National pharmacare program: A no brainer?
As I write healthcare ministers are meeting in Edmonton to discuss legal cannabis, pharmacare, mental health and the opioids crisis. All are worthy of discussion and action but for this piece I’m going to focus on the setting up of a national pharmacare program. Hopefully, free prescription medications for all, regardless of anything.
Prior to the ministers getting together a press statement from the Canadian Labour Congress (CLC) called emphatically for a national pharmacare program. The full release reads: Canadian Labour Congress president Hassan Yussuff says he is optimistic that pharmacare will emerge as a priority in this week’s meeting between federal and provincial and territorial health ministers.
The CLC will join other organizations advocating for pharmacare at the meetings taking place in Edmonton this Thursday and Friday October 19 and 20.
“We will be there to encourage the health ministers to take steps that would advance the discussion around implementation of a universal prescription drug plan that would cover everyone in Canada, regardless of age, income or where they live,” said Yussuff.
At July’s Council of the Federation meeting, provincial and territorial premiers called on the federal government to continue to collaborate with them and engage actively in discussions about establishing a national pharmacare plan.
Since then, the Parliamentary Budget Officer issued a report using the Quebec government’s public prescription drug plan formulary to estimate universal pharmacare would yield annual savings of $4.2 billion.
A second report from the Canadian Centre for Policy Alternatives and Canadian Doctors for Medicare used a more efficient model to estimate net annual savings of $11 billion.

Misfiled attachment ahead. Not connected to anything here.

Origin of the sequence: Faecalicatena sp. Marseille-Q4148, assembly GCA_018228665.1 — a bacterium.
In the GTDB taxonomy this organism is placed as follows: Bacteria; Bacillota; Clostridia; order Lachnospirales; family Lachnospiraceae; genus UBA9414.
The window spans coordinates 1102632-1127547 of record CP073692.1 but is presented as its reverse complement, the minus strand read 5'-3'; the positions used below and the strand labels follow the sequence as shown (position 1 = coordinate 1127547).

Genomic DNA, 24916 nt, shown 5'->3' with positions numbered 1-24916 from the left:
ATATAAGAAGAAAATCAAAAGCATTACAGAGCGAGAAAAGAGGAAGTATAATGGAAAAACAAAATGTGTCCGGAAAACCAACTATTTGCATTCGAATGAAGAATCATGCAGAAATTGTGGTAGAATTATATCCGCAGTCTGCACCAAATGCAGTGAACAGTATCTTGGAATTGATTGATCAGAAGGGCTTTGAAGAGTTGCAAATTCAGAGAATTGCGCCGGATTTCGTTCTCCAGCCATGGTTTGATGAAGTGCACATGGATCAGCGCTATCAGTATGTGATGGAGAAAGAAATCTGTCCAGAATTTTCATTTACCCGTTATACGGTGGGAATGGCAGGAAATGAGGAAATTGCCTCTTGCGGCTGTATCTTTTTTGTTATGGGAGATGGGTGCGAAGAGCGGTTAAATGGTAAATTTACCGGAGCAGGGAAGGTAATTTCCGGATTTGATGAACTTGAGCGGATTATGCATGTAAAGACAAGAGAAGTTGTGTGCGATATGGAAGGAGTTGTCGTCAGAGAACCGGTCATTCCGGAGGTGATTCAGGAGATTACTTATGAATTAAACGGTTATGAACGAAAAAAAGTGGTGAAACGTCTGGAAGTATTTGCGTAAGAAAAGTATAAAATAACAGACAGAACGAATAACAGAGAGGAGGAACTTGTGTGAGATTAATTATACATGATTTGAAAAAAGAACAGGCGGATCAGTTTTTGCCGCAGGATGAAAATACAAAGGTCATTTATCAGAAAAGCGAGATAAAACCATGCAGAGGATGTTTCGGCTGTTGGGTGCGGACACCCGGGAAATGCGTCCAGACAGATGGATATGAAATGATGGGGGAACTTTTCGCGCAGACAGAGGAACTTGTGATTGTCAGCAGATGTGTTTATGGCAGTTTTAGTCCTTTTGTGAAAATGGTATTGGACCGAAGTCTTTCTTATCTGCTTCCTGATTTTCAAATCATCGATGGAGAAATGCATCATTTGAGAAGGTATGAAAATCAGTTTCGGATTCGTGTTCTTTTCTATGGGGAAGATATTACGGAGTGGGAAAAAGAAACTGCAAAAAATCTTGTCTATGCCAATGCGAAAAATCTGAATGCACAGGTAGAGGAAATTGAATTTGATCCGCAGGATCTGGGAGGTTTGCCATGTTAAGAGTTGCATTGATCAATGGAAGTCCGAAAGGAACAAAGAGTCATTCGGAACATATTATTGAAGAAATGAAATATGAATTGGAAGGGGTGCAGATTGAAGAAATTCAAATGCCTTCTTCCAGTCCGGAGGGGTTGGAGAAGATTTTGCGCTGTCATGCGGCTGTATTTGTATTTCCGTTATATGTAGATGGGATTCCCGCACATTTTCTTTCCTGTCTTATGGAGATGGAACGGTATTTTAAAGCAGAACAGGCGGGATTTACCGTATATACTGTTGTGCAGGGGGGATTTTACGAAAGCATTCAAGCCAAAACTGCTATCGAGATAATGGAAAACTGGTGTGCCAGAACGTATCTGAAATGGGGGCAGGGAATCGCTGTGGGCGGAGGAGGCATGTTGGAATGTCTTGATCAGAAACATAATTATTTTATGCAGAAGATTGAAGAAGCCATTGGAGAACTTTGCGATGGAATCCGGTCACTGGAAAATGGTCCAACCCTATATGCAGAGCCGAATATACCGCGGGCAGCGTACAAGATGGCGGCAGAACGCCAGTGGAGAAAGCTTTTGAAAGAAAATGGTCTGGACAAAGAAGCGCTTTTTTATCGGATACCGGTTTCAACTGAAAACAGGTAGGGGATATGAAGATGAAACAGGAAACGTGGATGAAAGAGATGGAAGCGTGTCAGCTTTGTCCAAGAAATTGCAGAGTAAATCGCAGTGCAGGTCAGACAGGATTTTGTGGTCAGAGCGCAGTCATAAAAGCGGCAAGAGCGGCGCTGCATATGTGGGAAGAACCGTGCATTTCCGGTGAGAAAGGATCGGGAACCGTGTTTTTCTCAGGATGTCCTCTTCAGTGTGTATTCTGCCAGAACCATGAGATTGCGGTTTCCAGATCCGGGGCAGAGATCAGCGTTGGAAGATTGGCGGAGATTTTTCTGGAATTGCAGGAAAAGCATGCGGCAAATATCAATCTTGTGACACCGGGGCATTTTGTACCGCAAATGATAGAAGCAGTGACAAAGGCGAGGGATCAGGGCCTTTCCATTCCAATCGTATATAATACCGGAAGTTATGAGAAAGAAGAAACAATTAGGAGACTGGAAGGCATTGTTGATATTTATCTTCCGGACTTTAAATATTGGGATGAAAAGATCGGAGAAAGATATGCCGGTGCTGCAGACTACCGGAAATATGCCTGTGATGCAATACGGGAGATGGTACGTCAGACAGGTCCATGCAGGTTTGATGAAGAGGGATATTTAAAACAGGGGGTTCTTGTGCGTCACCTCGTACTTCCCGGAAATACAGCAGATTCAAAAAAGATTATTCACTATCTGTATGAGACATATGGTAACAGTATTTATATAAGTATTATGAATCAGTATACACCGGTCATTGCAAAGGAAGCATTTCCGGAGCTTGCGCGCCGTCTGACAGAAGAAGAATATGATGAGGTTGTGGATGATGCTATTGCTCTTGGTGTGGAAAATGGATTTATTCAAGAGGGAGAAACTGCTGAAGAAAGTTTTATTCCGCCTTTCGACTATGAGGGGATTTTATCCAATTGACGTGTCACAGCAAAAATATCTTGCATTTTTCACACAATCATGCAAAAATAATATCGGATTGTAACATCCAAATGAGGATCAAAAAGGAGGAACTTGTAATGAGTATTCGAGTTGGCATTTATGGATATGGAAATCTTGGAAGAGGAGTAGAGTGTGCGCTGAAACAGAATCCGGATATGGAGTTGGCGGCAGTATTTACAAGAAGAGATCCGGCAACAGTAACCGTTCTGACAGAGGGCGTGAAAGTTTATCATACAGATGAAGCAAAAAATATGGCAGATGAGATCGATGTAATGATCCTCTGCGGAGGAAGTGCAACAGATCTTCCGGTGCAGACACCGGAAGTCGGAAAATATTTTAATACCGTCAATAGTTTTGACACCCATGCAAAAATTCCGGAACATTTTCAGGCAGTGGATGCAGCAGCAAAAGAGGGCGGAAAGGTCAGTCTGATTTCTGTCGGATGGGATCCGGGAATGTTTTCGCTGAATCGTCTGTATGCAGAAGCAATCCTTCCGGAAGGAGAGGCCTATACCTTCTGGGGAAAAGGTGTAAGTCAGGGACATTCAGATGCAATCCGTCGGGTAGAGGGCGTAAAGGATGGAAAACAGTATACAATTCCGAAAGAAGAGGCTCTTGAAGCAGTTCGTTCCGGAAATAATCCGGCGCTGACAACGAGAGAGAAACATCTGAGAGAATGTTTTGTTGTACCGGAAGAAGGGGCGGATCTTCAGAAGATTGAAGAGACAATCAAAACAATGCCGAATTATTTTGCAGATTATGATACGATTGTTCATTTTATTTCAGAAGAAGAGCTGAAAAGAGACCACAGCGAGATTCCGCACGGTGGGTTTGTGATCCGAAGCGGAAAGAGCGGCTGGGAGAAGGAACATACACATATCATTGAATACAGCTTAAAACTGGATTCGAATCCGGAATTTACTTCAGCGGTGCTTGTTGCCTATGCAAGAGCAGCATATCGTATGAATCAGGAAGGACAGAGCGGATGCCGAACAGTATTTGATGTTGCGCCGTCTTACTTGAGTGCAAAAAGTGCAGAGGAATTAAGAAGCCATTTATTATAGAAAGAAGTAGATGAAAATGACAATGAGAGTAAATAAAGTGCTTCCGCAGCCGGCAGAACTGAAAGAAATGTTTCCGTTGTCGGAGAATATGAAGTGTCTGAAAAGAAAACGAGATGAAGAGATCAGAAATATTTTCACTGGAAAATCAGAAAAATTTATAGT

Canada is the only developed country in the world with a universal health care program that doesn’t include a universal prescription drug plan. Instead, our multiple-payer system has resulted in the second highest prescription drug costs in the world next to the United States. That’s left 3.5 million Canadians unable to afford their prescriptions.
This past Labour Day, on the heels of a successful bid to expand the Canada Pension Plan, Canada’s unions launched a campaign calling for a national pharmacare plan .
I have read that around 10 per cent of Canadians either do not collect their medications, do no not go to the doctor or take less medication than they should because they cannot afford it. My gut tells me that 10 per cent may be on the low side. I know exactly how they feel because there have been times because I’ve been taking long term medication that I have had to make a choice on income grounds between cutting down, which made me sick, or cutting out, which made me sicker. Choices are stark. Meds or groceries for the family. Meds or utilities. Meds or rent or mortgage. I found a way to get by but my health did suffer. Thankfully things turned around before I had to go the doctor or hospital. Many people are likely imposing more costs on the health system, which they wouldn’t need to.
Healthcare is the biggest ticket item on the budget. But when two reports conclude that making medication available for everyone for free is either $11 billion cheaper a year or $4.2 billion cheaper a year with a likelihood that the savings are going to be somewhere between then a national pharmacare program has to be a no brainer. Doesn’t it?